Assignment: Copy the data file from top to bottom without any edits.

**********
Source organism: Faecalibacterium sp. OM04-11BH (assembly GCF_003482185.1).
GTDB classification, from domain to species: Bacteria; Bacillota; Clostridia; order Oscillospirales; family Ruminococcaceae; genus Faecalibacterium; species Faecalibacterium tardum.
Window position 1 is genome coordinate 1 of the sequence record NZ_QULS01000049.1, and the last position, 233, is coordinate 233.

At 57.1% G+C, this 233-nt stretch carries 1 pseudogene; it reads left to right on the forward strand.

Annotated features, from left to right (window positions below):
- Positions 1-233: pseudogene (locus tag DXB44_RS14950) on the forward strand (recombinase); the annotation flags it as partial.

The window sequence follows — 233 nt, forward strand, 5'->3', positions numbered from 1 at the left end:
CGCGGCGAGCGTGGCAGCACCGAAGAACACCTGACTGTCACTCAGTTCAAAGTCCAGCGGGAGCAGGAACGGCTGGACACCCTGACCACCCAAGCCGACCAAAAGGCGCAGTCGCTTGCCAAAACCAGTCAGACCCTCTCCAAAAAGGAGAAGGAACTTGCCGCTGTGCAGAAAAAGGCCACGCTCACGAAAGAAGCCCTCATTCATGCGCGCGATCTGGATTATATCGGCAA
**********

Source organism: Faecalibacterium sp. OM04-11BH (assembly GCF_003482185.1).
GTDB classification, from domain to species: Bacteria; Bacillota; Clostridia; order Oscillospirales; family Ruminococcaceae; genus Faecalibacterium; species Faecalibacterium tardum.
Window position 1 is genome coordinate 1 of the sequence record NZ_QULS01000049.1, and the last position, 233, is coordinate 233.

At 57.1% G+C, this 233-nt stretch carries 1 pseudogene; it reads left to right on the forward strand.

Annotated features, from left to right (window positions below):
- Positions 1-233: pseudogene (locus tag DXB44_RS14950) on the forward strand (recombinase); the annotation flags it as partial.

The window sequence follows — 233 nt, forward strand, 5'->3', positions numbered from 1 at the left end:
CGCGGCGAGCGTGGCAGCACCGAAGAACACCTGACTGTCACTCAGTTCAAAGTCCAGCGGGAGCAGGAACGGCTGGACACCCTGACCACCCAAGCCGACCAAAAGGCGCAGTCGCTTGCCAAAACCAGTCAGACCCTCTCCAAAAAGGAGAAGGAACTTGCCGCTGTGCAGAAAAAGGCCACGCTCACGAAAGAAGCCCTCATTCATGCGCGCGATCTGGATTATATCGGCAA